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Mushishi, Volume 6

– tekijä: Yuki Urushibara

Muut tekijät: Katso muut tekijät -osio.

Sarjat: Mushishi (6)

JäseniäKirja-arvostelujaSuosituimmuussijaKeskimääräinen arvioMaininnat
1405154,174 (4.29)1
A father disappears and his son, a hunter, inherits his father’s power to lure animals to their deaths, quietly and entranced. But this ability poisons the mind and the body. Can mushi master Ginko cure the son before he shares his father’s fate, or will the young man turn his deadly powers on his would-be savior?… (lisätietoja)

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näyttää 5/5
Article today about a kid someplace who cries rocks. A case for Ginko ! ( maybe a ' iwanamida ' mushi ) ( )
  Baku-X | Jan 10, 2017 |
I discovered Yuki Urushibara's award-winning manga series Mushishi more by chance than anything else, but it quickly became a favorite and I made a point to collect the manga as it was being released in English. I'm very glad that I did–replacing my copies would cost a fair amount since Mushishi is currently out-of-print and increasingly difficult to find. Fortunately, Kodansha Comics released the entire series digitally in 2014. Mushishi, Volume 6 was first released in print in English in 2008 by the now defunct Del Rey Manga. In Japan the volume was initially published in 2005, the same year that the series' first anime adaptation began airing. (The Mushishi anime is also a personal favorite and I re-watch it frequently.) In addition to being popular enough to warrant multiple adaptations in a variety of different media over the course of its publication, Mushishi was also a recipient of a Japan Media Arts Award and a Kodansha Manga Award.

Mushi are creatures which are invisible to most and which few people truly understand. But even so, they are an integral part of the natural world, said to be very similar to the original form of life. Mushi's influences on humans, though not necessarily intentional or malicious, can be both good or bad depending on the circumstances. Some people, like Ginko, have made a profession out of studying mushi. These mushishi gather and share invaluable knowledge about mushi and about the world. By closely observing mushi and their environment, mushishi are able to recognize signs of impending disaster, explain what would seem to be the unexplainable, and identify when and where balance to the natural order must be restored to avoid dire consequences. The work of mushishi is inherently dangerous as they are frequently dealing with the unknown, but their perseverance can also be extremely rewarding, allowing them to some extent to leverage and even control the abilities of mushi for their own purposes.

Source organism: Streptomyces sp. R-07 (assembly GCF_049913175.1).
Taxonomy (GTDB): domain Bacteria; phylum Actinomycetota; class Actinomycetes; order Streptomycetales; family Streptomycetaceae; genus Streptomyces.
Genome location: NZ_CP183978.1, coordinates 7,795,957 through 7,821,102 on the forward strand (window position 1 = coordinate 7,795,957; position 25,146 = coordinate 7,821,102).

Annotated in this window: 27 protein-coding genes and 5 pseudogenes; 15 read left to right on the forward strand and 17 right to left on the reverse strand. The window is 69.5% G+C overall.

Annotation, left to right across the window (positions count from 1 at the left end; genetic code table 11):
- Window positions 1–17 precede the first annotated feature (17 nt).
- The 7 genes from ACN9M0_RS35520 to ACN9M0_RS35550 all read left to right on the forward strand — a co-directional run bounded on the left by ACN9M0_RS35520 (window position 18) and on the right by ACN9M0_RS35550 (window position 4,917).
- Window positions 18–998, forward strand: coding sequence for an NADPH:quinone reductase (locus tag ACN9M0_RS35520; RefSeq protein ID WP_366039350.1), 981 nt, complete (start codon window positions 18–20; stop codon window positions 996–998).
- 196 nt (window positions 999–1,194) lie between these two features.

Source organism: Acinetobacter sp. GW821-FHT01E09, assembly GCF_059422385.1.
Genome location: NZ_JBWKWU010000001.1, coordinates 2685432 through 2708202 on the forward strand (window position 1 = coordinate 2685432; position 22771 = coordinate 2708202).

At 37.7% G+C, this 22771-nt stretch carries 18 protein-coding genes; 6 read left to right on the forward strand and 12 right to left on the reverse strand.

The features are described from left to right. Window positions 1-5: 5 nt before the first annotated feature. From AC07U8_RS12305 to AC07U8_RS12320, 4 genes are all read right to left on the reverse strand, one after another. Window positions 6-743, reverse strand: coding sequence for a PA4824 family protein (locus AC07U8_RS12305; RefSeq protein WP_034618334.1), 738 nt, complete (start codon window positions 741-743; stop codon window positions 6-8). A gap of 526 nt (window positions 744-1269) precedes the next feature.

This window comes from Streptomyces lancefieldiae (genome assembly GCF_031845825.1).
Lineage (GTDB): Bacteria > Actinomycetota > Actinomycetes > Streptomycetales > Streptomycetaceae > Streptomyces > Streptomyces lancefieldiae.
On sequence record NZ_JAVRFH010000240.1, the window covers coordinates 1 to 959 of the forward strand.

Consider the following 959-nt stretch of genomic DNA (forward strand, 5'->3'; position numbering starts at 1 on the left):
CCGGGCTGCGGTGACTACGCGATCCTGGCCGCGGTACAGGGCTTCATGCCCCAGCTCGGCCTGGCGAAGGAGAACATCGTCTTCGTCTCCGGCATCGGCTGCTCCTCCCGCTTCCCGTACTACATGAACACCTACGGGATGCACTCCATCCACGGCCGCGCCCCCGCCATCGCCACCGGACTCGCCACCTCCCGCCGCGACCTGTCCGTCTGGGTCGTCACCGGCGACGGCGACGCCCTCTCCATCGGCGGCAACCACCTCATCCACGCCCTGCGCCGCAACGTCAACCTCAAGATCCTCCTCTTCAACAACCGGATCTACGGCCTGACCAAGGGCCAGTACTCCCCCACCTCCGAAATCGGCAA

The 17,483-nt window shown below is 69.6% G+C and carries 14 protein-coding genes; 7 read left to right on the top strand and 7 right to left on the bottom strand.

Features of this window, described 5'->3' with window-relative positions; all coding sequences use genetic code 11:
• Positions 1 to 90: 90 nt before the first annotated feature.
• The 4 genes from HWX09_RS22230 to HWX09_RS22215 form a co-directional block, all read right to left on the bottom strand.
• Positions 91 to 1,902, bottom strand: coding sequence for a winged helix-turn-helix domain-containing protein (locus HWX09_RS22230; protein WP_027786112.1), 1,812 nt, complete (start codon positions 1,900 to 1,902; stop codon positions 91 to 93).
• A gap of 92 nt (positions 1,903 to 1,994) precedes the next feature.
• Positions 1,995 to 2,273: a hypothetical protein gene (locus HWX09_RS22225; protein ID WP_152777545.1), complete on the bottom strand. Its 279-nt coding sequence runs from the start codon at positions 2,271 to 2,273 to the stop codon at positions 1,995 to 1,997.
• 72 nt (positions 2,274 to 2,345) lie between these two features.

Mushishi, Volume 6 collects five chapters of the series. Except for the presence of Ginko and mushi, none of them are directly related to one another, however three of the stories deal in some fashion with the powerful phenomenon known as kōki. Whereas mushi could be considered primordial, kōki is an even purer and more basic form of life from which the varied multitude of mushi originate. Kōki is portrayed as a river of light, the glowing liquid proving to have both harmful and healing effects depending on how it is used. Mushi are intensely attracted to these rivers and will seek them out. In "Heaven's Thread" this becomes a problem for humans living near the light flow–mushi that prey on other mushi sometimes catch a person instead. Humans can also be infected by decaying kōki, as is seen in "The Hand That Pets the Night," negatively impacting families for multiple generations while also benefiting them. The third story in Mushishi, Volume 6 delving into kōki is "Banquet in the Farthest Field" in which a sake brewer unknowingly attempts to replicate the taste of the liquor of life with unintended consequences.

The other two stories collected in Mushishi, Volume 6, while still unrelated, both explore the loss of a loved one. Mushi's involvement in "The Chirping Shell" is actually fairly minimal as the chapter focuses on a man coming to terms with the tragic death of his wife and learning to forgive in the face of an even greater imminent tragedy of which the mushi are an omen. "Under the Snow" is likewise about a young man in denial who is grieving the loss of the life of his little sister. In this story snow-like mushi literally suck the heat from his body, but they also serve as a metaphor–because of his sister's death Toki has become numb to the people and the world around him. Many of the stories in Mushishi can be read on multiple levels like this, which is one of the reasons that I love the manga so much and find it so enjoyable to read and reread. The series frequently feels like a collection of folktales and stories of the supernatural, but at its heart Mushishi is very often about an individual's personal struggle when confronted by something in their life beyond their control or understanding.